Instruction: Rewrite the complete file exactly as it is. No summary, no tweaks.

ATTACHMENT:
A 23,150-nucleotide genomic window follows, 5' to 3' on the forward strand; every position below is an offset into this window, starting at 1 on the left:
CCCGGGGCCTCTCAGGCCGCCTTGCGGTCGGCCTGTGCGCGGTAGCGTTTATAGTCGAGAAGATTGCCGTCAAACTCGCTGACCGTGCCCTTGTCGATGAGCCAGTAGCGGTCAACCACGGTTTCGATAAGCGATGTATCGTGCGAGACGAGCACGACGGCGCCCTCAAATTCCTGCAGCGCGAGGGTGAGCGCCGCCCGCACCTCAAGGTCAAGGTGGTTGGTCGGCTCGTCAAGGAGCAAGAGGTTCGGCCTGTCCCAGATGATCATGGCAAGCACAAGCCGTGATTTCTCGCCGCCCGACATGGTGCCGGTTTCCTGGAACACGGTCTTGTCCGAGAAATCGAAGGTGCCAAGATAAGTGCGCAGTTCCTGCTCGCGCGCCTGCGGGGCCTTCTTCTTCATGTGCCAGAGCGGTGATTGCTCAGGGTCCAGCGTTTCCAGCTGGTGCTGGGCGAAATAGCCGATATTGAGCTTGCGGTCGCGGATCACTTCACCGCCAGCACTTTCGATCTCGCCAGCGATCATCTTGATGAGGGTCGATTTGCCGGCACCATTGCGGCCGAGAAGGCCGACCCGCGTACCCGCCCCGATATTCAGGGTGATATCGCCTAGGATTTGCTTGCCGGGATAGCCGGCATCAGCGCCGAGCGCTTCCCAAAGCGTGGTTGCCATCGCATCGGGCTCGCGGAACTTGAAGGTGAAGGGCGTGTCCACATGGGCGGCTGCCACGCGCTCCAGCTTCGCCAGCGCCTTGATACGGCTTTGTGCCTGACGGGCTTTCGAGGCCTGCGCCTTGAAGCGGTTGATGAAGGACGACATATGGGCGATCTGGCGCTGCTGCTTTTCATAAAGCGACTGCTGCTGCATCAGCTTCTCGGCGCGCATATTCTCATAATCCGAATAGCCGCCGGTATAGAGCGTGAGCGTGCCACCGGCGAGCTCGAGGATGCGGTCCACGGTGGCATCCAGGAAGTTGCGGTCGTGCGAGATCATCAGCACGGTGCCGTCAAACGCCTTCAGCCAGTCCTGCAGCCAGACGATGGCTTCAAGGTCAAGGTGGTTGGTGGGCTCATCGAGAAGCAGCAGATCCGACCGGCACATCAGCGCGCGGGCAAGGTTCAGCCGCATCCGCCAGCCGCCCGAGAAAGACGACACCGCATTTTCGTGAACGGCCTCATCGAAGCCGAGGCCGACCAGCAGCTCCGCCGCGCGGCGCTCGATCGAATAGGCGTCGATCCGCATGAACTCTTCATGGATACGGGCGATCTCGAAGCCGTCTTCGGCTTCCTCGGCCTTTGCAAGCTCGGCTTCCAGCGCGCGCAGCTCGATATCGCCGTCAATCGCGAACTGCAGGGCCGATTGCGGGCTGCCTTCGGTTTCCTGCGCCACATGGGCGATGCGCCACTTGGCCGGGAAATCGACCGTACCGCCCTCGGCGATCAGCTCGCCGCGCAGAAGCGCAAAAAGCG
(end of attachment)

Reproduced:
A 23,150-nucleotide genomic window follows, 5' to 3' on the forward strand; every position below is an offset into this window, starting at 1 on the left:
CCCGGGGCCTCTCAGGCCGCCTTGCGGTCGGCCTGTGCGCGGTAGCGTTTATAGTCGAGAAGATTGCCGTCAAACTCGCTGACCGTGCCCTTGTCGATGAGCCAGTAGCGGTCAACCACGGTTTCGATAAGCGATGTATCGTGCGAGACGAGCACGACGGCGCCCTCAAATTCCTGCAGCGCGAGGGTGAGCGCCGCCCGCACCTCAAGGTCAAGGTGGTTGGTCGGCTCGTCAAGGAGCAAGAGGTTCGGCCTGTCCCAGATGATCATGGCAAGCACAAGCCGTGATTTCTCGCCGCCCGACATGGTGCCGGTTTCCTGGAACACGGTCTTGTCCGAGAAATCGAAGGTGCCAAGATAAGTGCGCAGTTCCTGCTCGCGCGCCTGCGGGGCCTTCTTCTTCATGTGCCAGAGCGGTGATTGCTCAGGGTCCAGCGTTTCCAGCTGGTGCTGGGCGAAATAGCCGATATTGAGCTTGCGGTCGCGGATCACTTCACCGCCAGCACTTTCGATCTCGCCAGCGATCATCTTGATGAGGGTCGATTTGCCGGCACCATTGCGGCCGAGAAGGCCGACCCGCGTACCCGCCCCGATATTCAGGGTGATATCGCCTAGGATTTGCTTGCCGGGATAGCCGGCATCAGCGCCGAGCGCTTCCCAAAGCGTGGTTGCCATCGCATCGGGCTCGCGGAACTTGAAGGTGAAGGGCGTGTCCACATGGGCGGCTGCCACGCGCTCCAGCTTCGCCAGCGCCTTGATACGGCTTTGTGCCTGACGGGCTTTCGAGGCCTGCGCCTTGAAGCGGTTGATGAAGGACGACATATGGGCGATCTGGCGCTGCTGCTTTTCATAAAGCGACTGCTGCTGCATCAGCTTCTCGGCGCGCATATTCTCATAATCCGAATAGCCGCCGGTATAGAGCGTGAGCGTGCCACCGGCGAGCTCGAGGATGCGGTCCACGGTGGCATCCAGGAAGTTGCGGTCGTGCGAGATCATCAGCACGGTGCCGTCAAACGCCTTCAGCCAGTCCTGCAGCCAGACGATGGCTTCAAGGTCAAGGTGGTTGGTGGGCTCATCGAGAAGCAGCAGATCCGACCGGCACATCAGCGCGCGGGCAAGGTTCAGCCGCATCCGCCAGCCGCCCGAGAAAGACGACACCGCATTTTCGTGAACGGCCTCATCGAAGCCGAGGCCGACCAGCAGCTCCGCCGCGCGGCGCTCGATCGAATAGGCGTCGATCCGCATGAACTCTTCATGGATACGGGCGATCTCGAAGCCGTCTTCGGCTTCCTCGGCCTTTGCAAGCTCGGCTTCCAGCGCGCGCAGCTCGATATCGCCGTCAATCGCGAACTGCAGGGCCGATTGCGGGCTGCCTTCGGTTTCCTGCGCCACATGGGCGATGCGCCACTTGGCCGGGAAATCGACCGTACCGCCCTCGGCGATCAGCTCGCCGCGCAGAAGCGCAAAAAGCG